Myocardial function in patients with Shwachman-Diamond syndrome: Aspects to consider before stem cell transplantation

Sanna Toiviainen-Salo (Corresponding Author), Olli Pitkänen, Miia Holmström, Juha Koikkalainen, Jyrki Lötjönen, Kirsi Lauerma, Merki Taskinen, Erkki Savilahti, Jeffrey Smallhorn, Outi Mäkitie, Sari Kivistö

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Abstract

Background

Early studies have suggested increased risk of fatal cardiac complications in infants with Shwachman–Diamond syndrome (SDS), an inherited bone marrow failure syndrome. Patients undergoing stem cell transplantation (STC) have appeared susceptible to organ toxicity, including cardiac involvement.

Procedure

This study assessed anatomical and functional features of the heart in SDS. Eight patients (mean age 24.1 years, range 7–37 years, seven males) with SDS and confirmed SBDS mutations were prospectively assessed for cardiac anatomy, myocardial wall properties, and systolic and diastolic function. The study protocol included conventional echocardiography (n = 8) complemented by exercise Tissue‐Doppler echocardiography (n = 7), and by MRI (n = 6).

Results

No abnormalities in cardiac anatomy or function were observed in baseline clinical assessment, EKG, or conventional echocardiographic and MRI measurements. Myocardial structure and left ventricular (LV) mass were normal. The maximum isovolumic acceleration (IVA) value during exercise in Tissue‐Doppler was significantly lower (P < 0.001), and the right ventricular (RV) ejection fraction (P = 0.02) and peak filling rate (PFR, P = 0.008) at rest in MRI were higher in patients.

Conclusions

Children and young adults with SDS and mutations in SBDS had normal cardiac anatomy and myocardial structure. Subtle RV diastolic function alterations at rest and depressed LV contractility during exercise were observed. Further studies are warranted to evaluate the clinical importance of these findings.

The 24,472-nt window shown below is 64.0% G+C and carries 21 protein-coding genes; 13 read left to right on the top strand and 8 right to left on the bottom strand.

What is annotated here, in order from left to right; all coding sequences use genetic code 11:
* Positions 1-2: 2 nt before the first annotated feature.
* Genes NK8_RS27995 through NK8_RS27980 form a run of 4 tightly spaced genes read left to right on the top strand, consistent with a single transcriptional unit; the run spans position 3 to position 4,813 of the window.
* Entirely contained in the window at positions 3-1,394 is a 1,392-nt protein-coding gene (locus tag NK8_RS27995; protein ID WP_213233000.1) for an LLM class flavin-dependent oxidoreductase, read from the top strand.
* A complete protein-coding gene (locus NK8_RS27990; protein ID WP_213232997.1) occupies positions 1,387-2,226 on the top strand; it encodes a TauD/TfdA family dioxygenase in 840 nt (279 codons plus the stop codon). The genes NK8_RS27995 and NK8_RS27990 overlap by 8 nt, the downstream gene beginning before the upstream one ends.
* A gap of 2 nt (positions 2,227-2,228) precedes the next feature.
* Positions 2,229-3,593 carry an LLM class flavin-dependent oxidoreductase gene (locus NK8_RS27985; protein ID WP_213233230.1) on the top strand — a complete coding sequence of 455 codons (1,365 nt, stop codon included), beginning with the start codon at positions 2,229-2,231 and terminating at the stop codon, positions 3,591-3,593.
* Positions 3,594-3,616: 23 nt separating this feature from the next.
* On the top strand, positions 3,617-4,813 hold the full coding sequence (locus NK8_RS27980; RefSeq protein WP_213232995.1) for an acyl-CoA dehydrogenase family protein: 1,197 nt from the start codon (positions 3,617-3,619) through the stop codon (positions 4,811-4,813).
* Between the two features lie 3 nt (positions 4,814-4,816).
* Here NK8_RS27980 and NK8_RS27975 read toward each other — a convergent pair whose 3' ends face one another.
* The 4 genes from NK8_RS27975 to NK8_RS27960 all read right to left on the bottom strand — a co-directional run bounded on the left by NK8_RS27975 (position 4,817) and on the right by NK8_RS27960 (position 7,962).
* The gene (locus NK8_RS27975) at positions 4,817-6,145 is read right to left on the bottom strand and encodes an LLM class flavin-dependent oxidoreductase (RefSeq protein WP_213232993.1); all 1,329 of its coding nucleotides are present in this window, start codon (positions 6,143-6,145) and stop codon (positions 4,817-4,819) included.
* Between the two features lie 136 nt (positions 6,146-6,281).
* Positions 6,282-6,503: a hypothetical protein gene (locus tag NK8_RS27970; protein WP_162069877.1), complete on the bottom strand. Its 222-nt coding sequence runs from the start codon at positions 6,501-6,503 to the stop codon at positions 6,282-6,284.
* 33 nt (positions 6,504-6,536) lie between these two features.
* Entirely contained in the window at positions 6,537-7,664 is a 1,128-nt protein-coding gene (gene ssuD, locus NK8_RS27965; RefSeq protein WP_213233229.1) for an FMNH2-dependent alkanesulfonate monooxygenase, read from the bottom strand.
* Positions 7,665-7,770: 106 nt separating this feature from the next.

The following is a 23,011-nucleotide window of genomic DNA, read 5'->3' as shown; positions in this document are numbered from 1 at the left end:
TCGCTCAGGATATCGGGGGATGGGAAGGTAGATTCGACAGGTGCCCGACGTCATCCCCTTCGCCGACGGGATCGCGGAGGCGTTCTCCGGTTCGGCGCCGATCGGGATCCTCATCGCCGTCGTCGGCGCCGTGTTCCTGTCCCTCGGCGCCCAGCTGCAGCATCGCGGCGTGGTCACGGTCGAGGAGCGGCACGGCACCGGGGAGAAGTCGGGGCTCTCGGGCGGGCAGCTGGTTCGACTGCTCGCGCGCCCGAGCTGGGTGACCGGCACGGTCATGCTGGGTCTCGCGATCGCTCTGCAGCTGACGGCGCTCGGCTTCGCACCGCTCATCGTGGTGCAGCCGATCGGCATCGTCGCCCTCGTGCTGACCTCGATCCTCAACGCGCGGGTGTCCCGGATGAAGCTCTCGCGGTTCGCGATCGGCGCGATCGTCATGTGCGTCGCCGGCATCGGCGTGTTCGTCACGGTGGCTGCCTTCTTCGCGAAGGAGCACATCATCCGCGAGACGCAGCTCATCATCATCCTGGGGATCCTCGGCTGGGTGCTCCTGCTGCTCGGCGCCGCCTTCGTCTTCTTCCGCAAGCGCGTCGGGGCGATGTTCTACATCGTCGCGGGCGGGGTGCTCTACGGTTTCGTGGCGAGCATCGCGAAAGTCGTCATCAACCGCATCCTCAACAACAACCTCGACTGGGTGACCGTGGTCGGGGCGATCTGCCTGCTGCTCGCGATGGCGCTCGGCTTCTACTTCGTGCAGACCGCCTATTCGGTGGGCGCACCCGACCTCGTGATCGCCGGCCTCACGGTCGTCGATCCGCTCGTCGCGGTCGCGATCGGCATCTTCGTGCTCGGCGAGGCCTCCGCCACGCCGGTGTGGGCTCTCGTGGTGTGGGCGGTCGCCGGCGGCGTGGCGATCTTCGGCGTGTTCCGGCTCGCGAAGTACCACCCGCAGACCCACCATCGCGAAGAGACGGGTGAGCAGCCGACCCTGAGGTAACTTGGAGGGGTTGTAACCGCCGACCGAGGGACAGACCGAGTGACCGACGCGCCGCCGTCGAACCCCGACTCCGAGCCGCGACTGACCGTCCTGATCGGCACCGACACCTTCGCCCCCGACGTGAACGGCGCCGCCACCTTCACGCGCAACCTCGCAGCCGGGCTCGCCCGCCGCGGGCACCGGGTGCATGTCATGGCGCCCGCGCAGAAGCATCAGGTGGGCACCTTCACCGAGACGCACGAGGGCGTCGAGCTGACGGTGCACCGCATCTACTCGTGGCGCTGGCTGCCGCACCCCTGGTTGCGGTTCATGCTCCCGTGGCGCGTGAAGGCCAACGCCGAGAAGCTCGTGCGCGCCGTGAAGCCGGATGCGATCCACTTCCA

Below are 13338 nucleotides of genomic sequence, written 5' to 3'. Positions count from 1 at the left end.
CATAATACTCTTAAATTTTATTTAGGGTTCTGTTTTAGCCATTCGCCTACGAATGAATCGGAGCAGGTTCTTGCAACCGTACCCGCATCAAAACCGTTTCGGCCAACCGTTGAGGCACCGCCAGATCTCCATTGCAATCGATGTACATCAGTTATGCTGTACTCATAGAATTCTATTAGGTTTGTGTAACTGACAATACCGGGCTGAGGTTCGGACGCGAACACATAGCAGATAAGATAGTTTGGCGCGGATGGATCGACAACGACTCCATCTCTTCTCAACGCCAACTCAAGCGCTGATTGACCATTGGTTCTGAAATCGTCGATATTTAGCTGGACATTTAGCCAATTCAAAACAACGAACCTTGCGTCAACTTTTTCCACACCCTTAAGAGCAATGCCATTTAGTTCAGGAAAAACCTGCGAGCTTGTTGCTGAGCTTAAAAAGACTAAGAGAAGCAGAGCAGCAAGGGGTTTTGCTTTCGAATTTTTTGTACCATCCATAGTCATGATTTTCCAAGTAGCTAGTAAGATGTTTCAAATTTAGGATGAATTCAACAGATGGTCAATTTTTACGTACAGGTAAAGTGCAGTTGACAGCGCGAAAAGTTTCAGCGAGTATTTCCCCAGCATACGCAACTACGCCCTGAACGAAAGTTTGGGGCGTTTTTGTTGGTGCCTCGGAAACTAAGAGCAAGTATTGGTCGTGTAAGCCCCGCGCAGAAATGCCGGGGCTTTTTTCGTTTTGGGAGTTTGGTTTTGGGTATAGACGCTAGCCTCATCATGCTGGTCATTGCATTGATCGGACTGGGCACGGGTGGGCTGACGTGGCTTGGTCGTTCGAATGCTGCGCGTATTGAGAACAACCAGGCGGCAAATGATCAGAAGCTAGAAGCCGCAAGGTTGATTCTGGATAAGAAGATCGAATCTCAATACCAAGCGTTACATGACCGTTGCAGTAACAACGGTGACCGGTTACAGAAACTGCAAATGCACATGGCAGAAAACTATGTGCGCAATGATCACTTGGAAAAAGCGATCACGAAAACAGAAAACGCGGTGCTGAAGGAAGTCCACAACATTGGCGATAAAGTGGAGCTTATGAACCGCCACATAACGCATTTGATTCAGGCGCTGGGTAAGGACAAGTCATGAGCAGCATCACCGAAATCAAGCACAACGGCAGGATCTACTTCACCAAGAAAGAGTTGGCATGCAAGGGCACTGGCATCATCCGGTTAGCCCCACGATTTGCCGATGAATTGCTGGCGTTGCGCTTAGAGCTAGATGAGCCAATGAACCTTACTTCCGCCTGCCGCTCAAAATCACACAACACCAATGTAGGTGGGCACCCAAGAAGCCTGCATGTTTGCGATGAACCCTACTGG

Original languageEnglish
Pages (from-to)461-467
JournalPediatric Blood and Cancer
Volume51
Issue number4
DOIs
Publication statusPublished - 2008
MoE publication typeA1 Journal article-refereed

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Stem Cell Transplantation
Anatomy
Exercise
Echocardiography
Right Ventricular Function
Mutation
Stroke Volume
Young Adult
Electrocardiography
Shwachman syndrome

Keywords

  • bone marrow failure
  • cardiology
  • cardiotoxicity
  • neutropenia
  • stem cell transplantation

Cite this

Toiviainen-Salo, S., Pitkänen, O., Holmström, M., Koikkalainen, J., Lötjönen, J., Lauerma, K., ... Kivistö, S. (2008). Myocardial function in patients with Shwachman-Diamond syndrome: Aspects to consider before stem cell transplantation. Pediatric Blood and Cancer, 51(4), 461-467. https://doi.org/10.1002/pbc.21686
Toiviainen-Salo, Sanna ; Pitkänen, Olli ; Holmström, Miia ; Koikkalainen, Juha ; Lötjönen, Jyrki ; Lauerma, Kirsi ; Taskinen, Merki ; Savilahti, Erkki ; Smallhorn, Jeffrey ; Mäkitie, Outi ; Kivistö, Sari. / Myocardial function in patients with Shwachman-Diamond syndrome : Aspects to consider before stem cell transplantation. In: Pediatric Blood and Cancer. 2008 ; Vol. 51, No. 4. pp. 461-467.
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abstract = "Background Early studies have suggested increased risk of fatal cardiac complications in infants with Shwachman–Diamond syndrome (SDS), an inherited bone marrow failure syndrome. Patients undergoing stem cell transplantation (STC) have appeared susceptible to organ toxicity, including cardiac involvement. Procedure This study assessed anatomical and functional features of the heart in SDS. Eight patients (mean age 24.1 years, range 7–37 years, seven males) with SDS and confirmed SBDS mutations were prospectively assessed for cardiac anatomy, myocardial wall properties, and systolic and diastolic function. The study protocol included conventional echocardiography (n = 8) complemented by exercise Tissue‐Doppler echocardiography (n = 7), and by MRI (n = 6). Results No abnormalities in cardiac anatomy or function were observed in baseline clinical assessment, EKG, or conventional echocardiographic and MRI measurements. Myocardial structure and left ventricular (LV) mass were normal. The maximum isovolumic acceleration (IVA) value during exercise in Tissue‐Doppler was significantly lower (P < 0.001), and the right ventricular (RV) ejection fraction (P = 0.02) and peak filling rate (PFR, P = 0.008) at rest in MRI were higher in patients. Conclusions Children and young adults with SDS and mutations in SBDS had normal cardiac anatomy and myocardial structure. Subtle RV diastolic function alterations at rest and depressed LV contractility during exercise were observed. Further studies are warranted to evaluate the clinical importance of these findings.",